The Wairoa River is one of the traditional communication links for all of Te Uri o Hau marae around the Kaipara Harbour. The awa (river) was used extensively throughout Te Uri o Hau history and last century prior to roads being established. Te Uri o Hau pa (fortified villages) sites, urupa (burial grounds) and Wahi Tapu (sacred areas) line the shores of the Wairoa River. The Waikaretu Marae was formerly located on the banks of the Wairoa River. It has now been relocated to higher ground.
The association of Te Uri o Hau with the Wairoa River has always been part of our history. Because it is the major transportation river of the northern Kaipara Harbour, many of Te Uri o Hau traditional histories involve the Wairoa. The numerous sandbanks and reefs along the length of the Wairoa River feature in many aspects of Te Uri o Hau history. Rongomai (Ariki of the Mahuhu ki te Rangi our ancestral waka) drowned on the west side of the Wairoa River; Mahanga (a Te Uri o Hau tupuna) and his people drowned at sandbanks now called
“Te Wai a Mahanga” (the waters of Mahanga) and Te Hana (an important maiden in Te Uri o Hau history) rested on three sandbanks of the Wairoa during her swim to Okahukura. Te Uri o Hau kaumatua and kuia also speak of the taniwha (river guardians) whose presence may be observed at times.
For Te Uri o Hau, histories such as these represent the links and the continuity between past and present generations. They reinforce tribal identity and solidarity, and document the events that shaped Te Uri o Hau as a people.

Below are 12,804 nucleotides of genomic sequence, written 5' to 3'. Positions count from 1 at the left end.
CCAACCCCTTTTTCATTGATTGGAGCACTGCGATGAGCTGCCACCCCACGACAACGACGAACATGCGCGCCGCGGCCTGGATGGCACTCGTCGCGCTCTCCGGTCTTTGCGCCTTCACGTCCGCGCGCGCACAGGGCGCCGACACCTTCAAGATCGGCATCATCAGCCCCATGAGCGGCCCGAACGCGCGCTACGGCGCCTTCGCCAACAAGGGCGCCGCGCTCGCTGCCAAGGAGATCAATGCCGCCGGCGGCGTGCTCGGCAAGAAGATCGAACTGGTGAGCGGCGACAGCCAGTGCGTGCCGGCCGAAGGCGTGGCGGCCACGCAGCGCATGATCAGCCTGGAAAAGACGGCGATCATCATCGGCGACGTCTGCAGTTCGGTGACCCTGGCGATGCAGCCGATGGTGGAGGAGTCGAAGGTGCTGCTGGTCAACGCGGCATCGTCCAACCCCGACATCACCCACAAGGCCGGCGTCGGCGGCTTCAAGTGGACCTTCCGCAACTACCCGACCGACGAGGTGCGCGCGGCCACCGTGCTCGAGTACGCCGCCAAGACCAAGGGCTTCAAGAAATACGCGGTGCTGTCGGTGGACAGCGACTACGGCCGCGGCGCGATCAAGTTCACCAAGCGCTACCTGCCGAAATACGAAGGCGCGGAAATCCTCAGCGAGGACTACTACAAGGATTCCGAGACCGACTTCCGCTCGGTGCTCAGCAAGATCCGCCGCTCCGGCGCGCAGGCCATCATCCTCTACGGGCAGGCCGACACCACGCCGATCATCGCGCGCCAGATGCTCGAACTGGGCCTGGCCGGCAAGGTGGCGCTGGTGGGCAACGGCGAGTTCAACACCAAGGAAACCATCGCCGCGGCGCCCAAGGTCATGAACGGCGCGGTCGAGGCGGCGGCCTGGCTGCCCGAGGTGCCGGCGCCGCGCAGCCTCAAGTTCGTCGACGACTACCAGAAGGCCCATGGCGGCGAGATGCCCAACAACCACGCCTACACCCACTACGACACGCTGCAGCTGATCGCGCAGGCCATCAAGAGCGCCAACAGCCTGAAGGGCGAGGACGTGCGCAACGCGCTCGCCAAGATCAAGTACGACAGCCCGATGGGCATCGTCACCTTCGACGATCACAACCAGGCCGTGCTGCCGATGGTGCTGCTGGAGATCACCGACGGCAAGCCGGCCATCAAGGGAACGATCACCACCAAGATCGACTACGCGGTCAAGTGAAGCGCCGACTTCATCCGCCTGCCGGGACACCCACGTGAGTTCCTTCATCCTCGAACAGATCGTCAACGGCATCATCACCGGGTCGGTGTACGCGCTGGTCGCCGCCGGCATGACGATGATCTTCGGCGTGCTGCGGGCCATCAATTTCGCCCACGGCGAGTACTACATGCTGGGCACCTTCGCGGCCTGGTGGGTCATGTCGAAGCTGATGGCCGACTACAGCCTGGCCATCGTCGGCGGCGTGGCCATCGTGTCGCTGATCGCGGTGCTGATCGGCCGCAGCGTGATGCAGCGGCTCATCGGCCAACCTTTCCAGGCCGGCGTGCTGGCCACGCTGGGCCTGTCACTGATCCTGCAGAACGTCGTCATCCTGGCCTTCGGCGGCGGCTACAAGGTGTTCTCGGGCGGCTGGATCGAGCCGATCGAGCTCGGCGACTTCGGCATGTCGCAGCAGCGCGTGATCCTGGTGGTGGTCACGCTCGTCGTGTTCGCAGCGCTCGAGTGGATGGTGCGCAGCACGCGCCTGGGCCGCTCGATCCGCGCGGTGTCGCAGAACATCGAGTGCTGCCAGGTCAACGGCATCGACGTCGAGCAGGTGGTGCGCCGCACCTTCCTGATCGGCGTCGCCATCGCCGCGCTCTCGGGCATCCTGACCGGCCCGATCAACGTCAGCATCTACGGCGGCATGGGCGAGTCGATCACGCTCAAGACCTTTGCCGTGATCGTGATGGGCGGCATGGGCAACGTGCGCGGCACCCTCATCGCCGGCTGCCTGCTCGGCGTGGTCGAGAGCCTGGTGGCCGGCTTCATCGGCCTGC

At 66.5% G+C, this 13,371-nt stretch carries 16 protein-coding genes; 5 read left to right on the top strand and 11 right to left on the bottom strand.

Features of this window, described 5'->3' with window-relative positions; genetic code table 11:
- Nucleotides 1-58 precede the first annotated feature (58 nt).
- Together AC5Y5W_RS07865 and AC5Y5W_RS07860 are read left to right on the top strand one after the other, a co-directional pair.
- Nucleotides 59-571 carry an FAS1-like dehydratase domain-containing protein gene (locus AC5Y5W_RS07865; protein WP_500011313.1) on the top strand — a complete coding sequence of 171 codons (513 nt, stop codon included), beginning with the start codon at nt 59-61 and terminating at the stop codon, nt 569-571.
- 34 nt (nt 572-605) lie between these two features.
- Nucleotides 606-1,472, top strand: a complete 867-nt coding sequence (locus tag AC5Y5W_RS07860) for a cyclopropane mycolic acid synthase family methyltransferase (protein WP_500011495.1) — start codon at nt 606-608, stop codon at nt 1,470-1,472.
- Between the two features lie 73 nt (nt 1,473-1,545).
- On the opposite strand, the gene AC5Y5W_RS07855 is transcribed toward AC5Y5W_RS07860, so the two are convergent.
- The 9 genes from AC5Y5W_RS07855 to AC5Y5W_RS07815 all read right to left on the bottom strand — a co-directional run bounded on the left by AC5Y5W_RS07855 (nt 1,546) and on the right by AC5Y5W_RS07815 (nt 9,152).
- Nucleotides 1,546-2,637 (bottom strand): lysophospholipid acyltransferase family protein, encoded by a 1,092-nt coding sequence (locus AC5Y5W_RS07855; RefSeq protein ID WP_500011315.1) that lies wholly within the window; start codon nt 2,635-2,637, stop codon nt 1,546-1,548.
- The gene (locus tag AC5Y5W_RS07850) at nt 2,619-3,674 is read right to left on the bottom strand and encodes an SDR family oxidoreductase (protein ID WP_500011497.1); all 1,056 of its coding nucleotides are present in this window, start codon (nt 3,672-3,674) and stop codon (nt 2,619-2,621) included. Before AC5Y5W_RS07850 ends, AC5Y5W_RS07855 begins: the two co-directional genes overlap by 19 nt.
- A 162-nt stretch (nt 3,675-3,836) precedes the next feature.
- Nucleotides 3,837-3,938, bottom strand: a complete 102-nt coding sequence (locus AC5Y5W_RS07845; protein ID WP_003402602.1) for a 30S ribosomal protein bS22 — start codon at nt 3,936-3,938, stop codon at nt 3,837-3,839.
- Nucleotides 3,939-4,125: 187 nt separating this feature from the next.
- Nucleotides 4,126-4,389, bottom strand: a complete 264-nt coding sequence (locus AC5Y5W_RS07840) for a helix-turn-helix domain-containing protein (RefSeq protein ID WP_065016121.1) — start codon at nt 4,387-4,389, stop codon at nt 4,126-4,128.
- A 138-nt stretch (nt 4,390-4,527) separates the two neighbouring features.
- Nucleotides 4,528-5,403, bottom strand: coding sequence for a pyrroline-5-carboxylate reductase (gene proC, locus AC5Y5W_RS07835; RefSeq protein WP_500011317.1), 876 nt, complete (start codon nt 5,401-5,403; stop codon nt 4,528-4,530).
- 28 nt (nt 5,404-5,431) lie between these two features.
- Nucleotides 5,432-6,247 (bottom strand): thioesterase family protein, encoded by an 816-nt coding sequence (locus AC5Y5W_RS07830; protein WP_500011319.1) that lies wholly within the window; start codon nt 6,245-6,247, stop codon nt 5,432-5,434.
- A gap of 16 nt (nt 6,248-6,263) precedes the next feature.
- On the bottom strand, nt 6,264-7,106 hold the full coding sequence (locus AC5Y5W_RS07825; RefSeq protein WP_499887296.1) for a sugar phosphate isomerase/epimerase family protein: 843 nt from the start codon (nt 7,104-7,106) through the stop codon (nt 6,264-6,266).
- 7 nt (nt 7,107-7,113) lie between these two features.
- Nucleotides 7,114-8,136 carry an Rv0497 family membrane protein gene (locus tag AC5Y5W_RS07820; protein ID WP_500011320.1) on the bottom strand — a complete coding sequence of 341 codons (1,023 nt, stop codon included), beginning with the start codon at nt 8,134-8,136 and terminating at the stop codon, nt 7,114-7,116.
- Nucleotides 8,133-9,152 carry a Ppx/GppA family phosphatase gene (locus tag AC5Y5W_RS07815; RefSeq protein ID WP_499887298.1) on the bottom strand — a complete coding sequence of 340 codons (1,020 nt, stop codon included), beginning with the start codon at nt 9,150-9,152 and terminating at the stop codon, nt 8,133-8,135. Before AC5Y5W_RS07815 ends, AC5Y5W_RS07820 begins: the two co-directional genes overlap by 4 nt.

The resources of the Wairoa River have sustained Te Uri o Hau for generations and still do today, although to a lesser degree. The kaimoana (seafood) of the Wairoa River is special to Te Uri o Hau and is considered a taonga (treasure). Te Uri o Hau historically guarded this taonga with extreme jealousy, threatening to kill anyone caught taking their resources without permission, especially if those caught did not belong to the tribe.
The mauri (life force) of the Wairoa River represents the essence that binds the physical and spiritual elements of all things together, generating and upholding life. All elements of the natural environment possess a life force and all forms of life are related. Mauri is critical element of the spiritual relationship for Te Uri o Hau.
The Otamatea is a tidal tributary of the Kaipara Harbour. The land block known as
“Ranganui” meaning the great spur divides the eastern end of the Otamatea into the Wairau River flowing northeast and the Kaiwaka River flowing southeast.
Te Uri o Hau know the part of the Otamatea River that is in front of the Ranganui as the Ranganui River. This part of the Otamatea River was crucial to Te Uri o Hau transportation and communication routes when travelling around the inner parts of their rohe. Traditionally Te Uri o Hau would travel by waka, past Ranganui, onto the Kaiwaka Creek, and then on to Mangawhai to gather kaimoana. As you travel down the Ranganui River toward the northeast you arrive at the Wairau River, which takes you into the township of Maungaturoto. To the southeast, the Ranganui River flows into the Kaiwaka River, which flows into the Kaiwaka township.
Otamatea was named after Tamatea, a visitor from a distant region who traveled extensively throughout Aotearoa. When Tamatea came to the Ranganui River he found footprints along the banks of the tidal creek running from Kaiwaka into the Ranganui River, which indicated that the area was inhabited. In fact the area was inhabited by Te Uri o Hau of Ngati Whatua who claimed to have been in the area since before the great migration.